With that being said, I’m curious to know your recent experiences. What “rumors” or other information have you picked up from local CVS merchants or others in the points community regarding the status of Vanilla Reloads? Did CVS ask for your information when you tried to buy gift cards?


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  1. I’m diversifying to the Paypal (4k limit monthly, but be careful as they can be touchy if you get greedy) and the Paypower: (referral link, get $10 bonus, feel free to start a conga or sub your own) which takes the reloadits up to $950, up to $9500 a month. The Paypower has a $5.95/month fee, but it is offset by one reload as they are only 3.95 each. I figure between the 3 it will be ok.

  2. Thanks for the info, I just purchased 5 VR’s from CVS this Friday with a credit card, in 3 separate transactions, no questions asked, nop forms to fill. The manager checked my id, but that’s it, she just wanted to verify if the names match. I really hope CVS at least keep it as what it is, it’s already too much hassle.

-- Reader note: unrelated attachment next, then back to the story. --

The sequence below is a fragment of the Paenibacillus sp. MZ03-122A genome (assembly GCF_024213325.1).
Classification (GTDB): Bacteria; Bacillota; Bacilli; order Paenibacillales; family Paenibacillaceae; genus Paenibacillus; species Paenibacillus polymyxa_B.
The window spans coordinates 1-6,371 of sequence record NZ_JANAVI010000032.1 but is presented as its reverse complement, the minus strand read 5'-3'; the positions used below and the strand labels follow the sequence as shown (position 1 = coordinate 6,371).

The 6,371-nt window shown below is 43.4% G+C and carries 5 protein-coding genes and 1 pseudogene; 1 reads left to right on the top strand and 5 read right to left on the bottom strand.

3. In the past 3 weeks, employees at least 3 different locations have made mention of an e-mail regarding gift/pre-paid card purchases. At each of them, I was told there would be a transaction limit of $1000 per day. After reading your post, I believe that managers would rather avoid having employees fill out forms and simply keep those transactions to under $1000.

    Who knows.

    To show my inability to multi-task. I accidentally posted this comment on the WanderingAmerean. A fail on my part, for sure. LOL

    • My CVS stores have that email printed and next to each cash register. I think most people want to avoid filling out forms…waste of time!

  4. could this be a perfect storm brewing ? there are no other methods that can replace bb for paybill feature, manufactored spend, yes but not paybill.

    • We knew it wouldn’t last. When you think about it, this method has been one of the most perfect methods ever considering the ease with which we could pay our bills. All good things must come to an end I suppose.